As temperatures rise and extreme weather events occur with greater frequency and intensity, the cost of climate change is growing. Yet climate change has a disproportionate effect on poorer countries, which are also the least able to pay for the damage. Moreover, poorer countries contribute the least to the root causes of the problem.
A report from the World Meteorological Organization, WMO says Africa is responsible for only a fraction of global greenhouse gas emissions but is suffering disproportionately from climate change.
The State of the Climate in Africa report shows this is harming food security, ecosystems and economies, fueling displacement and migration and worsening the threat of conflict over dwindling resources.
According to the report, the rate of temperature increase in Africa has accelerated in recent decades, with weather- and climate-related hazards becoming more severe. And yet financing for climate adaptation is only a drop in the ocean of what is needed.
More than 110 million people in Africa were directly affected by weather, climate and water-related hazards, causing more than US$ 8.5 billion in economic damages.
According to the Emergency Event Database, there were a reported 5,000 fatalities, of which 48 percent were associated with drought and 43% were associated with flooding. But the true toll is likely to be much higher because of under-reporting.
“Africa is responsible for less than 10 percent of global greenhouse gas emissions. But it is the continent which is the least able to cope with the negative impacts of climate change. Heatwaves, heavy rains, floods, tropical cyclones, and prolonged droughts are having devastating impacts on communities and economies, with increasing numbers of people at risk,” said WMO Secretary-General Prof. Petteri Taalas.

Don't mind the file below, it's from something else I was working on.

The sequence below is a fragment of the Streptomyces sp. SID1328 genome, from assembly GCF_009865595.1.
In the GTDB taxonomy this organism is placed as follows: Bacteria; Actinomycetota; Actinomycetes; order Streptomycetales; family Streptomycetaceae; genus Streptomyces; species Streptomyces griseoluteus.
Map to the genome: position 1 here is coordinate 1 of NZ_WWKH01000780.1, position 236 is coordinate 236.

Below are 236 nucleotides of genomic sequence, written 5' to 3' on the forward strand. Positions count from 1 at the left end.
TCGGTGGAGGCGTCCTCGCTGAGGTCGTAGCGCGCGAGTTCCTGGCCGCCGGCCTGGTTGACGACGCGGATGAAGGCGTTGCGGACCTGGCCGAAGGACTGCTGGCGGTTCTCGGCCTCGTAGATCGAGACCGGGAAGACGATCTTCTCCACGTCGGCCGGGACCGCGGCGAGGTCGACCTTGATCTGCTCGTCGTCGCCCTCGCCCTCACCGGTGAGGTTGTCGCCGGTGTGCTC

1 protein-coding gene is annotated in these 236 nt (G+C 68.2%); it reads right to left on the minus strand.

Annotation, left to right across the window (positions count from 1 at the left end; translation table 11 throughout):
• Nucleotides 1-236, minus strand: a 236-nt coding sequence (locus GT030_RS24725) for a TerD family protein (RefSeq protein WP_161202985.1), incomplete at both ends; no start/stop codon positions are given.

“There are big gaps in weather observations in Africa and early warning services are woefully adequate. We are determined to close those gaps and ensure that life-saving early warnings reach everyone,” he said.
The report was produced jointly with the African Union Commission and the Africa Climate Policy Centre of the United Nations Economic Commission for Africa (UNECA).
“Africa, like other regions, has come to terms with the reality that climate change is already happening. Left untamed, the coming decades and years would easily be characterized by severe climate-induced pressure on the continent’s economies, livelihoods and nature,” says H.E. Ambassador Josefa Leonel Correia Sacko, Commissioner for Agriculture, Rural Development, Blue Economy and Sustainable Environment at the African Union Commission.
“Given Africa’s high exposure, fragility and low adaptive capacity, the effects of climate change are expected to be felt more severely. People’s health, peace, prosperity, infrastructure, and other economic activities across many sectors in Africa are exposed to significant risks associated with climate change,” she writes in the report.
Agriculture is the mainstay of Africa’s livelihoods and national economies – supporting more than 55% of the labour force. However, its agricultural productivity growth has declined by 34% since 1961 due to climate change. This decline is the highest compared to what other regions of the world have experienced.
Projected annual food imports by African countries are expected to increase by about a factor of three, from US$ 35 billion to US$ 110 billion by 2025.
The loss and damage costs in Africa due to climate change are projected to range between US$ 290 billion and US$ 440 billion, depending on the degree of warming, according to the UNECA’s African Climate Policy Centre.
Climate change and the diminishing natural resource base could fuel conflicts for scarce productive land, water, and pastures, where farmer-herder violence has increased over the past 10 years due to growing land pressure, with geographic concentrations in many sub-Saharan countries, according to the report.